Friday, December 11, 2009

Denial of Summary Judgment to Property Insurer on its Material Misrepresentation Defense Affirmed

Classon Realty Corp. v. Tower Ins. Co. of N.Y.
(2nd Dept., decided 12/8/2009)

It's tough winning summary judgment on a fraud/material misrepresentation defense during a first-party action.  Intent to defraud and materiality are issues that often involve questions of fact, requiring a trial.  Such was the case in this matter. 

Tower denied first-party property coverage to the plaintiff based , at least in part, on what Tower contended were the insured's material misrepresentations during Tower's investigation of the insured's claim.  The insured commenced this breach of contract action against Tower, and Tower moved for summary judgment on its material misrepresentation defense.

In AFFIRMING Kings Supreme's denial of Tower's motion, the Second Department held:
The proponent of a motion for summary judgment must establish its entitlement to judgment as a matter of law by demonstrating that there are no triable issues of fact (see Winegrad v New York Univ. Med. Ctr., 64 NY2d 851, 853). The defendant failed to demonstrate that there are no triable issues of fact regarding whether the plaintiff insured made material misrepresentations during the defendant's investigation of the plaintiff's claim (see Christophersen v Allstate Ins. Co., 34 AD3d 515; Fine v Bellefonte Underwriters Ins. Co., 725 F2d 179, 183, cert denied 469 US 874). Accordingly, the Supreme Court properly denied the defendant's motion for summary judgment dismissing the complaint.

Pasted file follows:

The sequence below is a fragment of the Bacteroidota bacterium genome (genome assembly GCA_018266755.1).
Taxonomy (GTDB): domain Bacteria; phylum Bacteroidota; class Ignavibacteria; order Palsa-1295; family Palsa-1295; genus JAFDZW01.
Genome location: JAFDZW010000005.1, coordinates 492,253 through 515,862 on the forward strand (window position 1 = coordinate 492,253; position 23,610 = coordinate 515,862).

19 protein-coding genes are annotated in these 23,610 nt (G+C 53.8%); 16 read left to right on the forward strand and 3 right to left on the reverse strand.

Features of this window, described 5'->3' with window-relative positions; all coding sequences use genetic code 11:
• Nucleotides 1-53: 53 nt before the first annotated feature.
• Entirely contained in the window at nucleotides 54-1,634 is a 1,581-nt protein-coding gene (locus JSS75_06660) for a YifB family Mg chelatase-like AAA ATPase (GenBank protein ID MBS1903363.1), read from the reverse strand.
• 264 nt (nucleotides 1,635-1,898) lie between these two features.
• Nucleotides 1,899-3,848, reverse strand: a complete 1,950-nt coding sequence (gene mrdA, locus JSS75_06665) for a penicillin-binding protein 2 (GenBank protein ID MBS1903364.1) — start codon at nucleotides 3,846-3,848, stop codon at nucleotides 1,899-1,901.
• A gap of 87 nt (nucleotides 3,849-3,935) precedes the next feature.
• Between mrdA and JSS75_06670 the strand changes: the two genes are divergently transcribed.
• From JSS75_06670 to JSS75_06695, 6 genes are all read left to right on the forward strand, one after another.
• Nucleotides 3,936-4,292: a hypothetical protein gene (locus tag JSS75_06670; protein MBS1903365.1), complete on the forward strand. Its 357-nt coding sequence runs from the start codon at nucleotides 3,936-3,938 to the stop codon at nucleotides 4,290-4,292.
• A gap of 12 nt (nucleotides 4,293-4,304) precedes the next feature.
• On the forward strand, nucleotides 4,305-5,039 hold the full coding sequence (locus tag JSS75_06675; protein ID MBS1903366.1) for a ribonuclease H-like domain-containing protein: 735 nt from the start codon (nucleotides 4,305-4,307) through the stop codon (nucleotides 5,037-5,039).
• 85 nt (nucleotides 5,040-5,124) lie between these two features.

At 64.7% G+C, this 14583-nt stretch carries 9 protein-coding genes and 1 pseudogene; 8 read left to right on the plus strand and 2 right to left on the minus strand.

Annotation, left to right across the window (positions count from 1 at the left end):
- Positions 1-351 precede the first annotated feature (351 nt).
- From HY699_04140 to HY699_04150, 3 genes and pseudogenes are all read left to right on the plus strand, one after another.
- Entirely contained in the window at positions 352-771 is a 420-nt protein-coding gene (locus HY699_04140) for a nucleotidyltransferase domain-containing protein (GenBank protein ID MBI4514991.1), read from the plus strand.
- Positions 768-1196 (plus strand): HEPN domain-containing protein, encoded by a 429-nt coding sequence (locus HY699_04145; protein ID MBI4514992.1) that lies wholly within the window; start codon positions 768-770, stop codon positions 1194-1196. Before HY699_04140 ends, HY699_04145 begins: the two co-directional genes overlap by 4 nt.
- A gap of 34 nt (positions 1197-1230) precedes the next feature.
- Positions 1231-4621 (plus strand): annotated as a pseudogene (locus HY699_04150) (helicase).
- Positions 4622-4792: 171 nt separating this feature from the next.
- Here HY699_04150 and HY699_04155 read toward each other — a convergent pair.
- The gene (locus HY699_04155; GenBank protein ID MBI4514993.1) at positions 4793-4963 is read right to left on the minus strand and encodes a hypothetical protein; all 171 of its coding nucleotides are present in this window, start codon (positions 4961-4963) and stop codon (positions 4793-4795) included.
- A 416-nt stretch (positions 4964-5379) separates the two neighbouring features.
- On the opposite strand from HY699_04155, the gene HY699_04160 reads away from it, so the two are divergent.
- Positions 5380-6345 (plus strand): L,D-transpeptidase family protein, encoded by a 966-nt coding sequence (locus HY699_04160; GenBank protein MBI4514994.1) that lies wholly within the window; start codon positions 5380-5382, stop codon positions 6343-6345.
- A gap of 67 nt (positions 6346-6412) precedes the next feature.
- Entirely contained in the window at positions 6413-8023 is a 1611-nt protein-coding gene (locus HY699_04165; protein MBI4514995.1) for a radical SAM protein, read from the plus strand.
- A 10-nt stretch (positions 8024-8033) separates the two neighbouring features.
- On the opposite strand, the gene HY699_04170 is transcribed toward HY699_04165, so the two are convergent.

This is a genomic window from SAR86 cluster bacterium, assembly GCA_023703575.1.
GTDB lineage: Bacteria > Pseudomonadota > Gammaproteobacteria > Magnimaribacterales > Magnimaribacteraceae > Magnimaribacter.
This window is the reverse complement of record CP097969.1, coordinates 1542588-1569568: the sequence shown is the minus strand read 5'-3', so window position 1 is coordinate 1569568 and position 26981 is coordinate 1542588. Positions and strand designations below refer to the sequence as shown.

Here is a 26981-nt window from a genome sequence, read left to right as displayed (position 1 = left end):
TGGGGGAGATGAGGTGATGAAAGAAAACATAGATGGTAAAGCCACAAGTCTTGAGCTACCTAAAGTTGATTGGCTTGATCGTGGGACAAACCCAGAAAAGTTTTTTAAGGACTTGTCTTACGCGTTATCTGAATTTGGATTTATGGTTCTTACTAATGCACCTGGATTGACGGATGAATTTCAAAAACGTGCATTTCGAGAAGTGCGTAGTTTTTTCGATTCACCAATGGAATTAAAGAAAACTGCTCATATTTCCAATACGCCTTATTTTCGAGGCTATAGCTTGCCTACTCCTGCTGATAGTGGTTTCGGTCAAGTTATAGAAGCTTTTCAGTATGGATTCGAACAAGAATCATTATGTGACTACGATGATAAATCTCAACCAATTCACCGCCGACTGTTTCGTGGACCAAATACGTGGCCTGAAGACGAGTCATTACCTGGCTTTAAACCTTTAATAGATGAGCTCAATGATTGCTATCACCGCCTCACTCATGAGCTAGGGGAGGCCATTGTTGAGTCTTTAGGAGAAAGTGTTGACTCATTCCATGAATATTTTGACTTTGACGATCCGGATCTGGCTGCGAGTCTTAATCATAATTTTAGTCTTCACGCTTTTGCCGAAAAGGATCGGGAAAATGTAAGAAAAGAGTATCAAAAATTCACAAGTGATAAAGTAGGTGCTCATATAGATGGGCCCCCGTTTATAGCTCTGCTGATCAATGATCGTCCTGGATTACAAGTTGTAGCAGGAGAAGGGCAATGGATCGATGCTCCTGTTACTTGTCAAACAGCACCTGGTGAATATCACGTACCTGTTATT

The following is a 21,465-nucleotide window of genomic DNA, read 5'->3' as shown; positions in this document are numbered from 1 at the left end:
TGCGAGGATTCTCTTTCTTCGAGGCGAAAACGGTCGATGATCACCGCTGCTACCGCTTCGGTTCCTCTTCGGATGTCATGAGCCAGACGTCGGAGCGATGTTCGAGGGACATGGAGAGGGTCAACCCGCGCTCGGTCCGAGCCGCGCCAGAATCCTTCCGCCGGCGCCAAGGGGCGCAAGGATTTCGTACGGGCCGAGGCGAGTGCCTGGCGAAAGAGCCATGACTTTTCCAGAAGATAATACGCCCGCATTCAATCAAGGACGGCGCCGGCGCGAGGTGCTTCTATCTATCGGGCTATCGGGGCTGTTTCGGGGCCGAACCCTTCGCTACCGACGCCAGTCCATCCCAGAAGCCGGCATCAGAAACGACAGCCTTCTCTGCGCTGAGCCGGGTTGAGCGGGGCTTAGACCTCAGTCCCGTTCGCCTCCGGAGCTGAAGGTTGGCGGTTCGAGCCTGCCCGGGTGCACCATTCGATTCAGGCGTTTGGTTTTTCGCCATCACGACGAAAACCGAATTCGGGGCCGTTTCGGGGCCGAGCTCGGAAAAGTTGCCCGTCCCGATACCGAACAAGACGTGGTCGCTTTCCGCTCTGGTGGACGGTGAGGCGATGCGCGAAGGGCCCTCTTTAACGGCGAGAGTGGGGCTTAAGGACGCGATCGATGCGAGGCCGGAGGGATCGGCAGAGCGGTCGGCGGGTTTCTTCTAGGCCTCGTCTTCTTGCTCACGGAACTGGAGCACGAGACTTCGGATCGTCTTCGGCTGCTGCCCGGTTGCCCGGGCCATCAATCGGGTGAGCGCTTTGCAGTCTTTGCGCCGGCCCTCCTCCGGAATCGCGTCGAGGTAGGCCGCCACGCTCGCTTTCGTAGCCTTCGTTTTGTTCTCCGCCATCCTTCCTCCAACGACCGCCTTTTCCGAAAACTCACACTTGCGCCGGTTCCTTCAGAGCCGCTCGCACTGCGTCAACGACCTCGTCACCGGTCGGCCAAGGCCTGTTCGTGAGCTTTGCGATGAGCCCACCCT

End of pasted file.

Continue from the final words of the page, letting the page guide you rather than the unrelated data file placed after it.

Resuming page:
Christophersen involved a fraudulent claim exaggeration defense.  Allstate contended that the insured had attempted to defraud Allstate by including inaccurate information in his sworn proofs of loss.  In affirming the motion court's denial of Allstate's request that it search the record and award it summary judgment, the Second Department reiterated several principles applicable to first-party property insurers' fraud and material misrepresentation defenses:
A policy of insurance is vitiated where the insured has " 'willfully and fraudulently placed in the proofs of loss a statement of property lost which he did not possess, or has placed a false and fraudulent value upon the articles which he did own' " (Saks & Co. v Continental Ins. Co., 23 NY2d 161, 165 [1968], quoting Domagalski v Springfield Fire & Mar. Ins. Co., 218 App Div 187, 190 [1926]). However, "unintentional fraud or false swearing or the statement of any opinion mistakenly held are not grounds for vitiating a policy" (Sunbright Fashions v Greater N.Y. Mut. Ins. Co., 34 AD2d 235, 237 [1970], affd 28 NY2d 563 [1971]). While there is no question that the plaintiff gave the defendant Allstate Insurance Company (hereinafter Allstate) inaccurate information in his original proof of loss statements, a triable issue of fact exists as to whether the plaintiff thereby intended to defraud Allstate (see e.g. St. Irene Chrisovalantou Greek Orthodox Monastery v Cigna Ins. Co., 226 AD2d 624 [1996]; cf. Pipo Bar & Rest., Inc. v Certain Underwriters at Lloyd's at London, 15 AD3d 556, 557 [2005]; Rickert v Travelers Ins. Co., 159 AD2d 758, 760 [1990]).

Further, a triable issue of fact exists regarding whether the plaintiff's other alleged misrepresentations were sufficiently material to warrant the denial of coverage under the policy. Indeed, "[t]he issue of materiality is generally a question of fact for the jury [and] . . . [c]onclusory statements by insurance company employees . . . are insufficient to establish materiality as a matter of law" (Parmar v Hermitage Ins. Co., 21 AD3d 538, 540-541 [2005]; see Lenhard v Genesee Patrons Co-op. Ins. Co., 31 AD3d 831 [2006]).

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